Nonmetallic Electrical Enclosures

I’ve installed (and replaced) a lot of enclosures over the last 30 
years. And I’ve probably used just about every type of enclosure, from 
small metal EMT boxes with knockouts to stainless steel behemoths that 
needed drilled or punched. Allied Moulded Products, Inc.

Steve Maurer, IME

I’ve installed (and replaced) a lot of enclosures over the last 30 years. And I’ve probably used just about every type of enclosure, from small metal EMT boxes with knockouts to stainless steel behemoths that needed drilled or punched.

The biggest pain for me is when I need to replace an enclosure that’s been corroded. Harsh chemicals and damp environments are NOT your friend. Add to that the almost inevitable scenario that it’s never the box at the end of a run and replacing an enclosure can be a nightmare.

All the conduits and conductors must be carefully labeled and set aside to make sure everything gets put back in the right place, right?

I label everything. But I’ve taken to snapping a photo with my smartphone… just in case.

However, nonmetallic enclosures help combat the evils of chemical degradation. Two of the basic types are polycarbonate and fiber reinforce polyester (FRP).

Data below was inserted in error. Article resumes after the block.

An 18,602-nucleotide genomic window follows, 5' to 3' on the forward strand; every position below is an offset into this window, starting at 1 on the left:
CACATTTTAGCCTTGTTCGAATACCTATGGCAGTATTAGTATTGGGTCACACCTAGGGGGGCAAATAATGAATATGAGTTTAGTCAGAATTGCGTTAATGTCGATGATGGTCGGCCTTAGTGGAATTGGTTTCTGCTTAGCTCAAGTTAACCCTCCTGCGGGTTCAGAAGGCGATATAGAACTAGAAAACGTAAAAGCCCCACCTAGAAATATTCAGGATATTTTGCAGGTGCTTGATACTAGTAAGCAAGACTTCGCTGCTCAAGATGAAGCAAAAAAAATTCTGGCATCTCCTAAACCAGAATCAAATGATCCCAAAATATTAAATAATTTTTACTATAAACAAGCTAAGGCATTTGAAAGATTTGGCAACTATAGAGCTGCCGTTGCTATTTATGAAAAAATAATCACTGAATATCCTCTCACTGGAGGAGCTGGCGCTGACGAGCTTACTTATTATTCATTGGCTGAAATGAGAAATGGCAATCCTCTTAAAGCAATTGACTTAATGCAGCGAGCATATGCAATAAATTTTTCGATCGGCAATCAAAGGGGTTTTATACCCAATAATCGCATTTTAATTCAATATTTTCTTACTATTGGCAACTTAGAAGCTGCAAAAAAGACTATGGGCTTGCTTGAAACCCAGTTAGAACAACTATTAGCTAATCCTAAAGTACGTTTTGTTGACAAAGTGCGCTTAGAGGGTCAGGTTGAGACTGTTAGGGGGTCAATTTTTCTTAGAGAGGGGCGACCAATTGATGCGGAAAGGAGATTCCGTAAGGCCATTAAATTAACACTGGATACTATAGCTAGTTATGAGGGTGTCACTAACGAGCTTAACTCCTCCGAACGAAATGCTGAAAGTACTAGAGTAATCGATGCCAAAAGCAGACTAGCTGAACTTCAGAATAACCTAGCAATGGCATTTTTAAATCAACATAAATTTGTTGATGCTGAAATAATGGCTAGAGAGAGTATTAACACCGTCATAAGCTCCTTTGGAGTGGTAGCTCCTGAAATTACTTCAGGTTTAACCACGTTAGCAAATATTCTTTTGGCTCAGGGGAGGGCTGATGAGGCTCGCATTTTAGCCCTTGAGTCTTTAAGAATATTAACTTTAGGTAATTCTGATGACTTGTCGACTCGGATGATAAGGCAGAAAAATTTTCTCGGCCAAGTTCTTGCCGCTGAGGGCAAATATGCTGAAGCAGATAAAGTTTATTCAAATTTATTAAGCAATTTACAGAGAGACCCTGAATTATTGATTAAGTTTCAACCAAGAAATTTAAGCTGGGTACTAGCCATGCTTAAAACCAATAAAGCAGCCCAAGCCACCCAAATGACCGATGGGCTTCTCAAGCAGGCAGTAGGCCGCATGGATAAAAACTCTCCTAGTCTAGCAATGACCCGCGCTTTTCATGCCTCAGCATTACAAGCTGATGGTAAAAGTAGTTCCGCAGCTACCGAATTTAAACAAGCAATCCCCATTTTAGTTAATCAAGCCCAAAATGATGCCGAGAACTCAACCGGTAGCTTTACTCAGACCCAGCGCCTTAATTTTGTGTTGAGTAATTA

FRP boxes are thicker than poly boxes and have some advantages. For example, if they’re constructed properly, they are suitable for both indoor and outdoor use in corrosive environments. Resistance to UV degradation is possible if they adhere to UL 50, UL 50E, and UL 508A standards.

Many FRP enclosures are constructed by using a hot compression-molded process. However, larger enclosures may need additional impact tolerance. After all… they’re usually in the way of something.

As a result, they can be built with a hand lay-up gel coat fiberglass process. Another option is construction using a resin transfer mold process. Either gives them high impact tolerance and an overall excellence in strength.

FRP enclosures hold their shape well, too. Very important if you need to open them. You want all the screws and latched to line up later, right?

FRP enclosures are hard to beat when physical strength and corrosion resistance are needed.

Polycarbonate boxes (often called plastic boxes) are a little lighter. They are often constructed using injection molding, using a polycarbonate thermoplastic material.

If constructed to the same standard mentioned above, they will also have acceptable UV resistance and stress ratings.

Because they’re lighter than their FRP cousins, they can be warped if your conduit shifts when you open the box. Shouldn’t be too much of a problem if you supported your conduit runs properly.

Both types are easy to work with. They’re much easier to configure for conduit holes and button or device knockouts than their metallic counterparts.


Photo courtesy of Allied Moulded Products, Inc.

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